Secret to a Better Mental Tennis Game
How do they do it? How do the best tennis players at any
level, perform their best under pressure? Can anyone learn
to do this?
These are questions that have driven me for years because
I was one of those players with a beautiful game yet choked
under pressure. It drove me nuts.
I've been fortunate to work with one of the "founding fathers"
of applied sport psychology in tennis, Dr. James Loehr. Loehr
wanted to know what separated the top 50 pros in the world
from the next crop. He studied it intensively and could not
find anything during the action. The big break through came
when he studied what the best players did in the 25 seconds
He discovered that the best players in the world are very
disciplined and consistent with their time between points
while the lesser players were not.
We took Loehr's work and applied it to our singles players
at Cal and then developed the model for doubles as well. This
work was a key ingredient to our success.
After applying Loehr's model with our own teams, Coach Brogan
and I applied to other sports as well and found that it worked
beautifully. Eventually I turned our work into my first book,
Get Your Game Face On!
Today I want to share with you the cornerstone piece of the
Game Face model. I believe this one step I'm going to share
with you is the key to the mental game on and off the court.
The first of the four steps in the Game Face routine is "Reaction".
This means what do you do the monument the point is over?
What do you look like? What do you sound like? How well do
you manage your reaction on the court no matter what just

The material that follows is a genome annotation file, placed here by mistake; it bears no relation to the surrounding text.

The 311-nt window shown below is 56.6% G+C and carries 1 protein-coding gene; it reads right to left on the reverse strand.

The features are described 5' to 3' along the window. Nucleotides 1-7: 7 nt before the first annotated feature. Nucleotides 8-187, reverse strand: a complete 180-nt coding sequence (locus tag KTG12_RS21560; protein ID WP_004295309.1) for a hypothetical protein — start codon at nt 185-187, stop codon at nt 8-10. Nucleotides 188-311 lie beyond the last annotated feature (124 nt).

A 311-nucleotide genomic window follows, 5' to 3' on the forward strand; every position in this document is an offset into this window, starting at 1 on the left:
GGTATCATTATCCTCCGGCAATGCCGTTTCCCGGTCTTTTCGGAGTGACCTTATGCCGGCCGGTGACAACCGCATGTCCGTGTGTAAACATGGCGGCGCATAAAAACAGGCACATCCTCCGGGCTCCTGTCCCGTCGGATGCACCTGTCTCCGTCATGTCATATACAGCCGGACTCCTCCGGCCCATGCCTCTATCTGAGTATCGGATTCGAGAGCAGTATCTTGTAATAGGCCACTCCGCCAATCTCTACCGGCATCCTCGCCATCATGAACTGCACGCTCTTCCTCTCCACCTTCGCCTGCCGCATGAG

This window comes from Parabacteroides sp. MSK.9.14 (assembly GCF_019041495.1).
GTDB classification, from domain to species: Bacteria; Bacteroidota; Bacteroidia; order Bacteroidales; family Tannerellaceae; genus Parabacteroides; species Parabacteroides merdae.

happened in the point?
Most players I work with say, "Well, it depends. Did I win
or lose the point?"
The best players at any level never say, "It depends." They
have trained themselves to manage their reaction no matter
what happens. They maintain a tall, confident posture on the
court regardless of how the point ended.
They keep their Game Face On at all times. This includes after
they've made a mistake - or their partner made a mistake!
The reaction step is the first 3 seconds after the point ends.
To keep your Game Face on and have the best shot at playing
well under pressure, it's essential you learn to mange this
short yet curtail window of time.
The classic, high level reaction step in tennis looks like
this - turn away from the net or a mistake, take the racquet
out of your non-dominant hand, maintain a tall confident posture
and walk to pick up the ball. And mentally, you say something
simple like, "yeah", or right back or next one" - if you or
your partner just blew it.
Finally, if you want this high level, Game Face reaction to
show up on demand regardless of what just happened, you need
to practice it - a lot. You have many opportunities every
time you are on a tennis court to practice this step - at
clinics, practice sessions, matches etc.
This is the first and cornerstone piece of a strong mental
game. You know what to do, now practice it.
Kathy Toon is author of the book Get Your Game
Face On! and former Division-1Tennis Coach at UC Berkeley.
Discover how to play your best tennis when the game is on
the line by grabbing your free copy of The X Factor Report:
Secrets to Winning Doubles at http://GlamSlamTennis.com.
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